It is ironic not least because President Trump's executive order relating to refugees flies in the face of any religious liberty concern, and imperils the Christian populations in the Mideast the conference has repeatedly sought to defend. The order targets Muslims, as made clear by the fact that he called for priority status for "religious minorities" from majority Muslim countries. By painting Muslims as a threat, even as an enemy, Mr. Trump has ably assisted ISIS's effort to paint America as the enemy of Muslims. This will not make life any easier for the Christians in the Mideast.

We don't need irony. The country is facing a moral crisis the likes of which were unimaginable even a few months ago. We need moral leadership. Some bishops have found their voice. In addition to his splendid tweet the day the orders were signed — "A fearful nation talks about building walls and is vulnerable to con men. We must challenge the fear before we are led into darkness.” — Cardinal Joe Tobin of Newark issued a fuller statement. "Wednesday's Executive Actions do not show the United States to be an open and welcoming nation," Tobin said. "They are the opposite of what it means to be American." Cardinal Blase Cupich issued a blistering statement in which he stated, "The world is watching as we abandon our commitments to American values. These actions give aid and comfort to those who would destroy our way of life. They lower our estimation in the eyes of the many peoples who want to know America as a defender of human rights and religious liberty, not a nation that targets religious populations and then shuts its doors on them."

To be fair, the conference issued a third statement on the executive orders, specifically on the refugee ban, and it was better than the previous two but still lacked the force and power of the statements from our new cardinals. It acknowledged that the bishops "strongly disagree" with the ban on refugees from several Muslim countries.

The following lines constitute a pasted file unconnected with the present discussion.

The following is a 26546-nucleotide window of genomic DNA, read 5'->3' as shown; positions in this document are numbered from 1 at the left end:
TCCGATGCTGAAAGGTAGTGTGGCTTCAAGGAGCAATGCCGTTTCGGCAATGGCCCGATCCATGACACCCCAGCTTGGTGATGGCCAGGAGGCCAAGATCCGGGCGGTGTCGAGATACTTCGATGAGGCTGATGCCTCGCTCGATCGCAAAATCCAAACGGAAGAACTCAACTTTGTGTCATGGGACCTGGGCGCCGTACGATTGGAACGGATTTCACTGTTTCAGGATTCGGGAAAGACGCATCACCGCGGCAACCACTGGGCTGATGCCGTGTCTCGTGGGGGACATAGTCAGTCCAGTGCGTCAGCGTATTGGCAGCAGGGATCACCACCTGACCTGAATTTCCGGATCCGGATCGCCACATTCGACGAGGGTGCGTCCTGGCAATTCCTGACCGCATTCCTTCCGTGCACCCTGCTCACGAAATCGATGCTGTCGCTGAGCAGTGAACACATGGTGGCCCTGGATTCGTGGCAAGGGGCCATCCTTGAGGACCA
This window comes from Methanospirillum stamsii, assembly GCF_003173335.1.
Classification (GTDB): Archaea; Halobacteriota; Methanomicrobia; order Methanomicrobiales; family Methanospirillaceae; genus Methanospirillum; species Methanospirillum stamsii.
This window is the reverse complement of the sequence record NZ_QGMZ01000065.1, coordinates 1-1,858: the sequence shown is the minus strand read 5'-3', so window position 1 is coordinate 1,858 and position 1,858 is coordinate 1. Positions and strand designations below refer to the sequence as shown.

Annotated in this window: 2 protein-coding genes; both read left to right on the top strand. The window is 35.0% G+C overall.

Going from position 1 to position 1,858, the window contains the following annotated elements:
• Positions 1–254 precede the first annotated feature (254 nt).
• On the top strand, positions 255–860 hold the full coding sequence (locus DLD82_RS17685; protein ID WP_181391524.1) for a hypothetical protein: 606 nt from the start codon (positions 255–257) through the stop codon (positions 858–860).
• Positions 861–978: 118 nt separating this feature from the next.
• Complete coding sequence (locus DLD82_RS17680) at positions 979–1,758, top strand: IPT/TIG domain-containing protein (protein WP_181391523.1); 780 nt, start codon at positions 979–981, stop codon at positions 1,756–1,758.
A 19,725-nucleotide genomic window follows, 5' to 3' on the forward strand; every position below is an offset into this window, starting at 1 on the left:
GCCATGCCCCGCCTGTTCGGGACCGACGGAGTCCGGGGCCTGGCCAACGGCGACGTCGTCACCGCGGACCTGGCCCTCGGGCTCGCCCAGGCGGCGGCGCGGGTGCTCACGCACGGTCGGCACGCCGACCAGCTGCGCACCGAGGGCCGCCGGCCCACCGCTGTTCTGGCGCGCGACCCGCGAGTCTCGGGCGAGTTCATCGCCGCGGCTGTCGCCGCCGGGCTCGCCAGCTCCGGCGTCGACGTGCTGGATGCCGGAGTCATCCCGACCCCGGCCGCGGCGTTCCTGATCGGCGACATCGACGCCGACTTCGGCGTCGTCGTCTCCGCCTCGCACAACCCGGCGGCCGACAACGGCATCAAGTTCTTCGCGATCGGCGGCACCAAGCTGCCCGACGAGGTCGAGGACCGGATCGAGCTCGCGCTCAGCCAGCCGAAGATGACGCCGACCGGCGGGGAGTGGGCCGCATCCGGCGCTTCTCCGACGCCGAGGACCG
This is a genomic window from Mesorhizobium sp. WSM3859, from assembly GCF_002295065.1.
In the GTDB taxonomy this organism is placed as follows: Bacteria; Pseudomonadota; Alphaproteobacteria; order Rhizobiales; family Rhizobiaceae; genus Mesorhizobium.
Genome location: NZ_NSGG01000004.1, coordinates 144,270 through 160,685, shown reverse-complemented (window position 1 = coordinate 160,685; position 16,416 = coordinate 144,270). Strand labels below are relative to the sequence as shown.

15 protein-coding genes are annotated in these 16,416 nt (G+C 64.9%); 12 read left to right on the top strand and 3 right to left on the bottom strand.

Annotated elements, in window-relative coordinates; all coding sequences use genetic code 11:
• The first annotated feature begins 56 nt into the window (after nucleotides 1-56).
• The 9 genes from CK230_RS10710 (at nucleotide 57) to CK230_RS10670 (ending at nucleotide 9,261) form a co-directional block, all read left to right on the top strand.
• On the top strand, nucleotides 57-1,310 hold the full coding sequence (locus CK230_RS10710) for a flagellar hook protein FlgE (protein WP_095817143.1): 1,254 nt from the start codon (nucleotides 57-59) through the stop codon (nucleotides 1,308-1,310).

This will be a defining week in the life of the country and also in the life of the church. Sunday morning, the Department of Homeland Security announced it was not going to obey a court order that placed a temporary stay on the president's executive order barring certain refugees. At Dulles Airport, there was a showdown between DHS personnel and federal marshals who were there to enforce the order. At airports around the country, spontaneous protests erupted, demonstrating the "better angels" of the American people. It remains to be seen if other Republicans will denounce the Trump administration's executive orders. So far, the silence has been remarkable but for a few brave souls like Rep. Charlie Dent of Pennsylvania.

This is a defining moment in a different way for the leaders of our church. Latinos are already a majority of Catholics in the U.S. under the age of 18. They have a right to expect their church will do everything it can to protect them. Just as the church has stood up for the unborn in good times and bad, we must stand up for the undocumented now, before the debate becomes normalized around terms set by President Trump. I suspect Mr. Trump has greater respect for strength than for accommodationism. In any event, our teaching compels us to stand up for them. The fact that immigrants are our people compels us to stand up for them. Let the political chips fall where they may. If the bishops botch this because they think the Trump administration will do them some favor on contraception, they will lose another generation of Catholics.

The March for Life on Friday certainly attracted plenty of Catholic prelates and the enthusiastic attention of the USCCB. As well it should. A church that stops defending the unborn has ceased to meaningfully defend the Gospel of Jesus Christ. But, should not our church be just as vigorous in defending our undocumented and those refugees who wish to come to our shores? Here is a political program for the USCCB: Defend the unborn and the undocumented, against all comers, in all times, in all ways, with vigor and determination and, if necessary, resistance. And, if the fifth floor of the conference only wishes to focus on abortion, same-sex marriage and contraception, despite Pope Francis's explicit encouragement to not only focus on those issues, and they downplay or sideline immigration, it is time for some heads to roll at headquarters or for the bishops to stop sending in their tax to fund the place.

[Michael Sean Winters is NCR Washington columnist and a visiting fellow at Catholic University's Institute for Policy Research and Catholic Studies.]